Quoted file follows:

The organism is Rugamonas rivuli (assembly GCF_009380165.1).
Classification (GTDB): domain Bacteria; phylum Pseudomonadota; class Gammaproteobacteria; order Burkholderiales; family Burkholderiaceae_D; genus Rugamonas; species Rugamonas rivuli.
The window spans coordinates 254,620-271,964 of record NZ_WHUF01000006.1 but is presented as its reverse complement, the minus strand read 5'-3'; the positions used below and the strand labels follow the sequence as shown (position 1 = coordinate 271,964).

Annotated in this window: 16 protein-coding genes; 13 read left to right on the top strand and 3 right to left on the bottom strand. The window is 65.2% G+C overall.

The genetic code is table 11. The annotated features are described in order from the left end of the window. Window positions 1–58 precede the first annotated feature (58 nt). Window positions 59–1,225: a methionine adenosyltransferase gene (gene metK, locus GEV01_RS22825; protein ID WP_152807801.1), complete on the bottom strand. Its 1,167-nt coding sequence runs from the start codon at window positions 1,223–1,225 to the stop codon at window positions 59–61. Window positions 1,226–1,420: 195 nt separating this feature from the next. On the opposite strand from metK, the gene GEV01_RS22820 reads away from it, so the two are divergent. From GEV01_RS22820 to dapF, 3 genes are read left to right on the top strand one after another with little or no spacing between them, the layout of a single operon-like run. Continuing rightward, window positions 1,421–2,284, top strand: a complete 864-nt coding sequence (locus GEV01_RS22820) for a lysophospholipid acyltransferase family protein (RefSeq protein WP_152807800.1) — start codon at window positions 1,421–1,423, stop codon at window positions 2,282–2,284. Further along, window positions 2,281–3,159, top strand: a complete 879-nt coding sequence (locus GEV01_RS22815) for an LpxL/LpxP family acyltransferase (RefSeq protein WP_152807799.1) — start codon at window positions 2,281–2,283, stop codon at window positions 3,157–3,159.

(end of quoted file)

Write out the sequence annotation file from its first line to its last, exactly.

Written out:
The organism is Rugamonas rivuli (assembly GCF_009380165.1).
Classification (GTDB): domain Bacteria; phylum Pseudomonadota; class Gammaproteobacteria; order Burkholderiales; family Burkholderiaceae_D; genus Rugamonas; species Rugamonas rivuli.
The window spans coordinates 254,620-271,964 of record NZ_WHUF01000006.1 but is presented as its reverse complement, the minus strand read 5'-3'; the positions used below and the strand labels follow the sequence as shown (position 1 = coordinate 271,964).

Annotated in this window: 16 protein-coding genes; 13 read left to right on the top strand and 3 right to left on the bottom strand. The window is 65.2% G+C overall.

The genetic code is table 11. The annotated features are described in order from the left end of the window. Window positions 1–58 precede the first annotated feature (58 nt). Window positions 59–1,225: a methionine adenosyltransferase gene (gene metK, locus GEV01_RS22825; protein ID WP_152807801.1), complete on the bottom strand. Its 1,167-nt coding sequence runs from the start codon at window positions 1,223–1,225 to the stop codon at window positions 59–61. Window positions 1,226–1,420: 195 nt separating this feature from the next. On the opposite strand from metK, the gene GEV01_RS22820 reads away from it, so the two are divergent. From GEV01_RS22820 to dapF, 3 genes are read left to right on the top strand one after another with little or no spacing between them, the layout of a single operon-like run. Continuing rightward, window positions 1,421–2,284, top strand: a complete 864-nt coding sequence (locus GEV01_RS22820) for a lysophospholipid acyltransferase family protein (RefSeq protein WP_152807800.1) — start codon at window positions 1,421–1,423, stop codon at window positions 2,282–2,284. Further along, window positions 2,281–3,159, top strand: a complete 879-nt coding sequence (locus GEV01_RS22815) for an LpxL/LpxP family acyltransferase (RefSeq protein WP_152807799.1) — start codon at window positions 2,281–2,283, stop codon at window positions 3,157–3,159.